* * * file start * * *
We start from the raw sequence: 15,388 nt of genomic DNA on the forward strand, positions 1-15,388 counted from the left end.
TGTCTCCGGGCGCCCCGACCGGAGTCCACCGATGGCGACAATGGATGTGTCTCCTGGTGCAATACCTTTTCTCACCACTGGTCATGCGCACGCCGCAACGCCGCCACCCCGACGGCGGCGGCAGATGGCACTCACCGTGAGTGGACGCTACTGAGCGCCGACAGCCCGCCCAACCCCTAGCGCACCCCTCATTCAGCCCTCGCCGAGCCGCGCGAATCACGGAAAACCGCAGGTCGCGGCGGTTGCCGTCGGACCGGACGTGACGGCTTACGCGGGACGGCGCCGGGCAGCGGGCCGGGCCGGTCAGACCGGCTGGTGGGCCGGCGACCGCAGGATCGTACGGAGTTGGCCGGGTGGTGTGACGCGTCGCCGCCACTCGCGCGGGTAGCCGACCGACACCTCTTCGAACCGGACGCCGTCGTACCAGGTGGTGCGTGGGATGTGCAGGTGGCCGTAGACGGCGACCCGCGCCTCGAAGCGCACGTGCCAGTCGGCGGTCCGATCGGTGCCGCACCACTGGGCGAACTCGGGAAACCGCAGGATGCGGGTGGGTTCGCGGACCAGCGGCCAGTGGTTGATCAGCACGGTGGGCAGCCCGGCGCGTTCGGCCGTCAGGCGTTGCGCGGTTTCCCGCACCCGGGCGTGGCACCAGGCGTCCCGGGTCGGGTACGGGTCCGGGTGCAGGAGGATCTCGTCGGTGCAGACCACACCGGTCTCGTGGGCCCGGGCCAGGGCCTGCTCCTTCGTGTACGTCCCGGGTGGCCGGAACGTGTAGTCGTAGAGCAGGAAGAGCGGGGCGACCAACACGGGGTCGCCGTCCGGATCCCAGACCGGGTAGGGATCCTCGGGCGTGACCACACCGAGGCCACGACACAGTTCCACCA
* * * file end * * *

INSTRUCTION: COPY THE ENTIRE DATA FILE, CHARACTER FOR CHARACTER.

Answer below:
We start from the raw sequence: 15,388 nt of genomic DNA on the forward strand, positions 1-15,388 counted from the left end.
TGTCTCCGGGCGCCCCGACCGGAGTCCACCGATGGCGACAATGGATGTGTCTCCTGGTGCAATACCTTTTCTCACCACTGGTCATGCGCACGCCGCAACGCCGCCACCCCGACGGCGGCGGCAGATGGCACTCACCGTGAGTGGACGCTACTGAGCGCCGACAGCCCGCCCAACCCCTAGCGCACCCCTCATTCAGCCCTCGCCGAGCCGCGCGAATCACGGAAAACCGCAGGTCGCGGCGGTTGCCGTCGGACCGGACGTGACGGCTTACGCGGGACGGCGCCGGGCAGCGGGCCGGGCCGGTCAGACCGGCTGGTGGGCCGGCGACCGCAGGATCGTACGGAGTTGGCCGGGTGGTGTGACGCGTCGCCGCCACTCGCGCGGGTAGCCGACCGACACCTCTTCGAACCGGACGCCGTCGTACCAGGTGGTGCGTGGGATGTGCAGGTGGCCGTAGACGGCGACCCGCGCCTCGAAGCGCACGTGCCAGTCGGCGGTCCGATCGGTGCCGCACCACTGGGCGAACTCGGGAAACCGCAGGATGCGGGTGGGTTCGCGGACCAGCGGCCAGTGGTTGATCAGCACGGTGGGCAGCCCGGCGCGTTCGGCCGTCAGGCGTTGCGCGGTTTCCCGCACCCGGGCGTGGCACCAGGCGTCCCGGGTCGGGTACGGGTCCGGGTGCAGGAGGATCTCGTCGGTGCAGACCACACCGGTCTCGTGGGCCCGGGCCAGGGCCTGCTCCTTCGTGTACGTCCCGGGTGGCCGGAACGTGTAGTCGTAGAGCAGGAAGAGCGGGGCGACCAACACGGGGTCGCCGTCCGGATCCCAGACCGGGTAGGGATCCTCGGGCGTGACCACACCGAGGCCACGACACAGTTCCACCA